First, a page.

1778: Haydn: Symphony No. 65 in A major (MIXED METER), age 46

Start with this: It is one of the most delightful 3 minutes of music I’ve ever heard in my life. When I heard it I started smiling, and then I laughed, because it is in every way something I would expect right now, not 243 years ago.

Fascinating mixed meter:

Instead of being in 3/4, which every minuet was, you would have be a professional dancer for this because it keeps switching to 4/4. And yet Haydn wrote the whole thing in 3/4, so that four of his 3/4 measure sound like three in 4/4, and by looking at his score you can see that this is exactly what he had in mind. This is call a hemiola, and it’s amazingly effective. Today those bars would be written in 4/4 time. Listen to this. Try to count in 3.

You won’t be able to do it. That’s the trick, and that’s what makes this so cool.

Movement: 3 Menuetto and Trio

Adam Fischer:

  1. Vivace e con spirito
  2. Andante
  3. Menuetto and Trio
  4. Finale: Presto


  • two oboes
  • two horns
  • strings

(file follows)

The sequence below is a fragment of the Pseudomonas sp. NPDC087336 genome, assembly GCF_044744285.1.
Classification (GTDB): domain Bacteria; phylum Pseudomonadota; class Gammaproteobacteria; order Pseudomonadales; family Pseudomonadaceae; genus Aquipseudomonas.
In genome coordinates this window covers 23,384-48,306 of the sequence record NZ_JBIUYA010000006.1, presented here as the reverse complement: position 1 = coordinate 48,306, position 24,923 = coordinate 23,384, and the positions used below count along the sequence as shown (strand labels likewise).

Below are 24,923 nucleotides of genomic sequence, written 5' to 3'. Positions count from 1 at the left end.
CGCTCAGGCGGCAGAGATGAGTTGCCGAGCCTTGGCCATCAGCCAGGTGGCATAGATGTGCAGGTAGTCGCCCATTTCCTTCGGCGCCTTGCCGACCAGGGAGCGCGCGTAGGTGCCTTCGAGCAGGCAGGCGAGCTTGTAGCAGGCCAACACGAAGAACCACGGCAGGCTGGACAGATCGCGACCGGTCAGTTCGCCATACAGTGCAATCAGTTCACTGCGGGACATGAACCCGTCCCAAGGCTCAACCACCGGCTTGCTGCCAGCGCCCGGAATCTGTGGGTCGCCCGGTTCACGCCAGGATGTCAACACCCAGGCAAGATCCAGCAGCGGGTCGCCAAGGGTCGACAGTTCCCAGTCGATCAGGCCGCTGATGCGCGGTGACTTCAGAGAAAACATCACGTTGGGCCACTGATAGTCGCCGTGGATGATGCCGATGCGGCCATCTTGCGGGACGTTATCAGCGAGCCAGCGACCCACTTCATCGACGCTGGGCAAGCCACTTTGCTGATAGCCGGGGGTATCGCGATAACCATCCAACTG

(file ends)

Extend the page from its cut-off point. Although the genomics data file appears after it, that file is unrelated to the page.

This symphony has none, and why some symphonies have nicknames and others do not is a mystery. But since I remember things better with a “tag”, I gave it one – Mixed Meter. I could also have used: weird rhythm, tricky rhythm, hemiola, and so on. But this gives me something to use in the future, because I will not remember that this is #65, or that the key is A major.

1 thought on “1778: Haydn: Symphony No. 65 in A major (MIXED METER), age 46”

  1. There is something so natural to the rhythm that the mixed meter is both not noticeable but it is. Above all, I needed and enjoyed the cheeriness on this day.

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